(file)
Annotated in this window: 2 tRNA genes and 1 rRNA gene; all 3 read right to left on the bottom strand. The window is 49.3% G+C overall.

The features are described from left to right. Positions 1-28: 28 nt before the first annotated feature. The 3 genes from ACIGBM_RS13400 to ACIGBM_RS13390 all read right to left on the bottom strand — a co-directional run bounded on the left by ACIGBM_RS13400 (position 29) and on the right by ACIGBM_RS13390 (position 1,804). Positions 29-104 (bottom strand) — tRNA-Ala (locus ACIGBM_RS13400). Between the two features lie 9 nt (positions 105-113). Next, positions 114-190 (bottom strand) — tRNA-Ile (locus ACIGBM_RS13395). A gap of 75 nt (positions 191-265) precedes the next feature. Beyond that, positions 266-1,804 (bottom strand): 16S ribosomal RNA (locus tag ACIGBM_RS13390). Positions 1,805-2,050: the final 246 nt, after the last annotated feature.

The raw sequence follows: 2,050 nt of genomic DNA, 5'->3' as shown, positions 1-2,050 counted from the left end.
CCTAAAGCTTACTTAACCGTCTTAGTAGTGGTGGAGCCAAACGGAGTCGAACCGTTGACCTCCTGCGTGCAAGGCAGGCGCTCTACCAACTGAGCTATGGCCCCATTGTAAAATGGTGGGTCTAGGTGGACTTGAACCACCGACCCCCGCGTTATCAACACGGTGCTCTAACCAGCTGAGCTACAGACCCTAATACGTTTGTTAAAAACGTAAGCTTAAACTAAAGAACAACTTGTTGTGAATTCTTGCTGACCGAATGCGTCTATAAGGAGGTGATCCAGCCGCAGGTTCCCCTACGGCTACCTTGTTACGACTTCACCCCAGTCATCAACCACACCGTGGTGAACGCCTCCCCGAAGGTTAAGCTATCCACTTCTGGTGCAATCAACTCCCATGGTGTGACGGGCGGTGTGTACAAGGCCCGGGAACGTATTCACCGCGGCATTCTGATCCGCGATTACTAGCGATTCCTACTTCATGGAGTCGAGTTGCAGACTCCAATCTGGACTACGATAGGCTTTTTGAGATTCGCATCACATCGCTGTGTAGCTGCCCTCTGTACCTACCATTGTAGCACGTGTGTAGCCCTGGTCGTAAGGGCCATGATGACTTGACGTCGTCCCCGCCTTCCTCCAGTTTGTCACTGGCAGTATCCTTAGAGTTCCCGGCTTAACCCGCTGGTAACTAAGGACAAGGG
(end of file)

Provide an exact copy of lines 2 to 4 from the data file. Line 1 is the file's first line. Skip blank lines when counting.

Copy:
The features are described from left to right. Positions 1-28: 28 nt before the first annotated feature. The 3 genes from ACIGBM_RS13400 to ACIGBM_RS13390 all read right to left on the bottom strand — a co-directional run bounded on the left by ACIGBM_RS13400 (position 29) and on the right by ACIGBM_RS13390 (position 1,804). Positions 29-104 (bottom strand) — tRNA-Ala (locus ACIGBM_RS13400). Between the two features lie 9 nt (positions 105-113). Next, positions 114-190 (bottom strand) — tRNA-Ile (locus ACIGBM_RS13395). A gap of 75 nt (positions 191-265) precedes the next feature. Beyond that, positions 266-1,804 (bottom strand): 16S ribosomal RNA (locus tag ACIGBM_RS13390). Positions 1,805-2,050: the final 246 nt, after the last annotated feature.

The raw sequence follows: 2,050 nt of genomic DNA, 5'->3' as shown, positions 1-2,050 counted from the left end.
CCTAAAGCTTACTTAACCGTCTTAGTAGTGGTGGAGCCAAACGGAGTCGAACCGTTGACCTCCTGCGTGCAAGGCAGGCGCTCTACCAACTGAGCTATGGCCCCATTGTAAAATGGTGGGTCTAGGTGGACTTGAACCACCGACCCCCGCGTTATCAACACGGTGCTCTAACCAGCTGAGCTACAGACCCTAATACGTTTGTTAAAAACGTAAGCTTAAACTAAAGAACAACTTGTTGTGAATTCTTGCTGACCGAATGCGTCTATAAGGAGGTGATCCAGCCGCAGGTTCCCCTACGGCTACCTTGTTACGACTTCACCCCAGTCATCAACCACACCGTGGTGAACGCCTCCCCGAAGGTTAAGCTATCCACTTCTGGTGCAATCAACTCCCATGGTGTGACGGGCGGTGTGTACAAGGCCCGGGAACGTATTCACCGCGGCATTCTGATCCGCGATTACTAGCGATTCCTACTTCATGGAGTCGAGTTGCAGACTCCAATCTGGACTACGATAGGCTTTTTGAGATTCGCATCACATCGCTGTGTAGCTGCCCTCTGTACCTACCATTGTAGCACGTGTGTAGCCCTGGTCGTAAGGGCCATGATGACTTGACGTCGTCCCCGCCTTCCTCCAGTTTGTCACTGGCAGTATCCTTAGAGTTCCCGGCTTAACCCGCTGGTAACTAAGGACAAGGG